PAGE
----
By Arie Egozi
Tel Aviv. Buy a new defence platform or upgrade an existing one? In recent years, many armed forces have faced this question more frequently. The question of whether to buy a new combat aircraft or an upgrade one that is in the inventory of an air force, is becoming more acute. This for two main reasons – the price of new fighter aircraft and the fact that the difference in combat capabilities, is made mostly by the systems not the airframe.
In Israel, this issue is now on the table, because of different views about the operational requirements of the Israeli Air Force. Some in the highest command, are confident that Israel needs more Lockheed Martin F-35 stealth fighters, while others claim that the need is for the new versions of the Boeing F-15IA (Israeli Advanced) which is similar to the X version. It seems now that both will be purchased. Israel already operates the F-35, but the IAF wants more than the 50 included in the signed contract.
Anyhow, if the F-15 is selected the IAF plans to upgrade its existing fleet of F-15 to the same avionic level of the IA. This dilemma will be decided in the near future, but it symbolizes an international dilemma that many air forces face – purchase new very expensive fighter aircraft or upgrade those in service.
And when it comes to upgrades, Israel has some offers that are being taken into account as an air force has to make the decision.
Rafael has recently presented a concept that according to the Israeli company, can upgrade a 4 generation fighter aircraft into what may be described as a 4.5 generation standard by upgrading its weapon systems.
According to a Rafael senior official recently the Indian Air Force has begun to deploy the Rafael BNET software defined radio on its combat aircraft. The senior official also said the Indian Air Force already uses the Rafael Derby MK-3 radar air-air missile.
In addition to the Indian LCA, the Swedish Grippen is also a platform that may be selected by the manufacturer or by users to carry the proposed Rafael advanced 4.5 generation suit.
Armed forces that operate utility helicopters and want to give them a combat capability, are showing interest in another Rafael upgrade plan, this time for helicopters. The plan is to equip utility helicopters with Standoff Precision Guided weapons, in that case the company’s Spike missiles.
Israel Aerospace Industries (IAI) is producing a huge variety of combat related systems. But this company has also identified the need of armed forces to extend the service life of some systems.
IAI has developed life extension programs for a number of widely used helicopters. The first offered program is an upgrade of the UH-60 Black Hawk helicopter. Negotiations are in progress with some operators. The upgrade includes structural upgrades and the installation of a new avionic suit found in very advanced helicopters.
One of the most successful upgrades performed by IAI, is based on the Kfir combat fighter aircraft that was made by the company.
The Kfir is an Israeli-built all-weather, multirole combat aircraft based on a modified French Dassault Mirage 5 airframe, with Israeli avionics.It served for more than 40 years in the Israeli Air Force and was exported to some countries. The basic design was upgraded but the most important upgrade program is the one that brought the old aircraft to the Block 60 status.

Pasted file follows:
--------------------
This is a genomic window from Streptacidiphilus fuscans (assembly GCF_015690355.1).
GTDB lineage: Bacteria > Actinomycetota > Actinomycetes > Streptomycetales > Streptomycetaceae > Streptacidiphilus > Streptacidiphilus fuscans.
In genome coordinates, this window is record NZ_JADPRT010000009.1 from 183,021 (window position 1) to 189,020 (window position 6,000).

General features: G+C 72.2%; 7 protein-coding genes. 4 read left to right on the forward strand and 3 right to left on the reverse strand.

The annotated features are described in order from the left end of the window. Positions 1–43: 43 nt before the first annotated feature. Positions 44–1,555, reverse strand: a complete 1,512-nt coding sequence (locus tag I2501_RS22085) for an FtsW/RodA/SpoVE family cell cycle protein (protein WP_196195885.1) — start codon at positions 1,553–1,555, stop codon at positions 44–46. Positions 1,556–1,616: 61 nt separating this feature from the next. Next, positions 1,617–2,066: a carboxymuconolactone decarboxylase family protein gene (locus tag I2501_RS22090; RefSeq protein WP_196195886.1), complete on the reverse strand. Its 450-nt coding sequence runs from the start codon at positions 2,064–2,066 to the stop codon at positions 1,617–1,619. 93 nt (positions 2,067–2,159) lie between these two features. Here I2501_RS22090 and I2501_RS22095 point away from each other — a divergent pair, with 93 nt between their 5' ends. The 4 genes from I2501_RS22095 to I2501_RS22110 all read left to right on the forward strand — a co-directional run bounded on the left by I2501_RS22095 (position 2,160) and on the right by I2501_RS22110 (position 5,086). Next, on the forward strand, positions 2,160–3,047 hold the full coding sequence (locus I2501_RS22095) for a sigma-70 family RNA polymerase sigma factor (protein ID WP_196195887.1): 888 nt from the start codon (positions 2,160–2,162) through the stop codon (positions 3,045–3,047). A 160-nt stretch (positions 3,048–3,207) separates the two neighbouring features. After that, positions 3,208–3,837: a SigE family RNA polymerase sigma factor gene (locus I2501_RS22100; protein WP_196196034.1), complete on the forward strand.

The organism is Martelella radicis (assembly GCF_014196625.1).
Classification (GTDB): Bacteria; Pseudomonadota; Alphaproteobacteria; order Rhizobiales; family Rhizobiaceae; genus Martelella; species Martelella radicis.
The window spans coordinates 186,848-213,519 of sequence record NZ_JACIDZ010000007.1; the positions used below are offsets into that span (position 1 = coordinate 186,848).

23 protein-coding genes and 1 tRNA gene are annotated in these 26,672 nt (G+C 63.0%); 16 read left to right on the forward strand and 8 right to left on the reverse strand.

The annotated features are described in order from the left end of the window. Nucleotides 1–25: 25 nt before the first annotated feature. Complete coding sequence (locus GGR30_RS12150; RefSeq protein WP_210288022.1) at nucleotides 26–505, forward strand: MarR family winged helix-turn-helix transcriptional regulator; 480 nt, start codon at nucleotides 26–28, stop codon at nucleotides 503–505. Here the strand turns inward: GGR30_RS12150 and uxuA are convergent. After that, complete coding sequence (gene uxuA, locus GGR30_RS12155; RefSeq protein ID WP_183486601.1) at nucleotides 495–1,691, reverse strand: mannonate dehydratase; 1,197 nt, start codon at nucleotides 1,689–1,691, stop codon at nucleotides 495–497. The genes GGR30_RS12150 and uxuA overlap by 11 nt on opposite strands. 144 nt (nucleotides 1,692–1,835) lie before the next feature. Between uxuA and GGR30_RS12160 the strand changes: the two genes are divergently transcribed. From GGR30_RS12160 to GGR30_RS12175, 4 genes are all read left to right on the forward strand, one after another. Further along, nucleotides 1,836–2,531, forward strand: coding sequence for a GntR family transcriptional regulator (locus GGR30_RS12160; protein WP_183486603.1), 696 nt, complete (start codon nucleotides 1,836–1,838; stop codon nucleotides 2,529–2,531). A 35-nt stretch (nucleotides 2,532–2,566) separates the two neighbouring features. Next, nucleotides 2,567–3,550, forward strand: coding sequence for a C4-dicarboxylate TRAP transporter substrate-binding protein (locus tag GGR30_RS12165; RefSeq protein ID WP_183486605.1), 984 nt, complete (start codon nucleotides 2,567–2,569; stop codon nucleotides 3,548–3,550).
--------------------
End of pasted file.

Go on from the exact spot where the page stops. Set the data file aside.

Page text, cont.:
IAI has upgraded the Kfir fighter aircraft of the Colombian air force to the latest C-60 version. The new level of upgrade allows the Israeli made fighter aircraft to carry a large number of sensors and weapon systems.
The block 60 is offered by Israel aerospace industries (IAI) with J-79 engines with zero hours after a total overhaul and will need another one after 1600 flight hours. The upgraded fighter carries an Elta 2032 AESA radar and has an open architecture that allows the customer to install other systems.
The radar supports pulse doppler and two axes mono pulse guard channel. This according to Elta, provides all aspect, look-down shoot-down performance, operating simultaneous multi-mode air-to-air superiority and advanced strike missions.
The radar is based on solid-state, active phase array technology that gives it a longer detection range, and a multi-target tracking capability of up to 64 targets.
So upgrades programs have become in many cases a good substitute for the purchase of a new fixed wing or rotorcraft. Israeli companies are developing more such systems.
And sometimes, the willingness of a country to purchase upgraded fighter aircraft creates diplomatic wrestling between countries. This happened when Croatia agreed to purchase F-16 that were phased out by the Israeli Air Force. The U.S objected.
And as mentioned before, sometimes an air force wants to upgrade the most advanced platform. This is exactly what happens now in the IAF.
The Israeli Air Force recently received the special test F-35 TEST aircraft that was built by Lockheed Martin and it will be used to adapt the Israeli designed upgrades that are aimed at keeping the IAF’s qualitative edge in the Middle East.
-The writer is an International Roving Correspondent of the publication